What did Freud get right?
Guest Editors Bernice Andrews and Chris R. Brewin introduce a special issue on Freudian theory in the light of modern research.
18 December 2000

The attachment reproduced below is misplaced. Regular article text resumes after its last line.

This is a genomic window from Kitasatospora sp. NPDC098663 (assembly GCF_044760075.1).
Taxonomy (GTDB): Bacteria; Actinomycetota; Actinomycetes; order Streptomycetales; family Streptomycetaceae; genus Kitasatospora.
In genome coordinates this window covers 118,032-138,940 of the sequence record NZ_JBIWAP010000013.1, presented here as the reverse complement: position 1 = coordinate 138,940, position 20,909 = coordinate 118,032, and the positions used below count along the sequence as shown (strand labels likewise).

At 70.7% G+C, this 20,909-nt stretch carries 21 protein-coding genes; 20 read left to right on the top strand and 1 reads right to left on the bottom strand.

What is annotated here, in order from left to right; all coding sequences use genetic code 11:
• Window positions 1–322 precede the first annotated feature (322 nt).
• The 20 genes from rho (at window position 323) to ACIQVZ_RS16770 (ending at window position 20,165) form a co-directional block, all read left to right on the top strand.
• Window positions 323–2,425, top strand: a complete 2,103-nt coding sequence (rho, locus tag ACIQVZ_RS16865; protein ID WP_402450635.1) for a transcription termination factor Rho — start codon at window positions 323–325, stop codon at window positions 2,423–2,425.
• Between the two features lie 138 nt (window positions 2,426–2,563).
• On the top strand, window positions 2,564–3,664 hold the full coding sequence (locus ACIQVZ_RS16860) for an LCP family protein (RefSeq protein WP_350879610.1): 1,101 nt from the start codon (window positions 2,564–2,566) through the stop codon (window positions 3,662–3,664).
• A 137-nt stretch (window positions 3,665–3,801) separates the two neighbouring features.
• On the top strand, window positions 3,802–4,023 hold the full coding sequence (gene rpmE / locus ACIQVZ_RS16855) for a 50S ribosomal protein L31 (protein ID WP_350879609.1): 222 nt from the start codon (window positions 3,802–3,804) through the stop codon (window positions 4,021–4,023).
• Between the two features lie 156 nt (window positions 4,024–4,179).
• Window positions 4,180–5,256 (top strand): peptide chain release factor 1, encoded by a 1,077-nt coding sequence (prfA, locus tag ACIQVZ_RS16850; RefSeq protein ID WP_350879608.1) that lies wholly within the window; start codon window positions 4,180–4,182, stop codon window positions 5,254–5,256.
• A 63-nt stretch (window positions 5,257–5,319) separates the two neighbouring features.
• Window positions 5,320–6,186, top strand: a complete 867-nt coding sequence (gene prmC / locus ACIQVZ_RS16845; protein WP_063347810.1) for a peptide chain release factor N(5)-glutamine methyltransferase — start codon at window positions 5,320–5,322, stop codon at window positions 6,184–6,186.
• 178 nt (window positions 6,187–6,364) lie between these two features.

The last quarter of the 20th century has seen growing academic criticism of, and public scepticism about, Freudian theory and practice. With very few exceptions (e.g. Eysenck, 1986) it is notable that the fiercest and best-cited critics are non-psychologists (e.g. Crews, 1997; Grünbaum, 1993, Masson, 1984; Sulloway, 1992). Indeed, although cognisant of the pitfalls in investigating and evaluating Freudian theory, psychologists have often been remarkably even-handed in their reviews, paying as much attention to what Freud may have got right as to evidence refuting his notions (Fisher & Greenberg, 1996; Kline, 1984). To set the scene for the more specific articles that follow, our aim in this introduction is to give a brief chronicle of the development of some of Freud’s best-known ideas and to summarise the most prominent criticisms of his work. We lay no claim to specialist expertise in this area; rather, we have had personal ‘brushes’ with Freudian theory in the course of our own research, sometimes finding evidence contrary to, at other times in partial support of, his ideas. Our intention in this special issue is simply to accompany the reader on a voyage of discovery concerning the status of some significant aspects of Freudian theory in the light of the most recent scientific knowledge.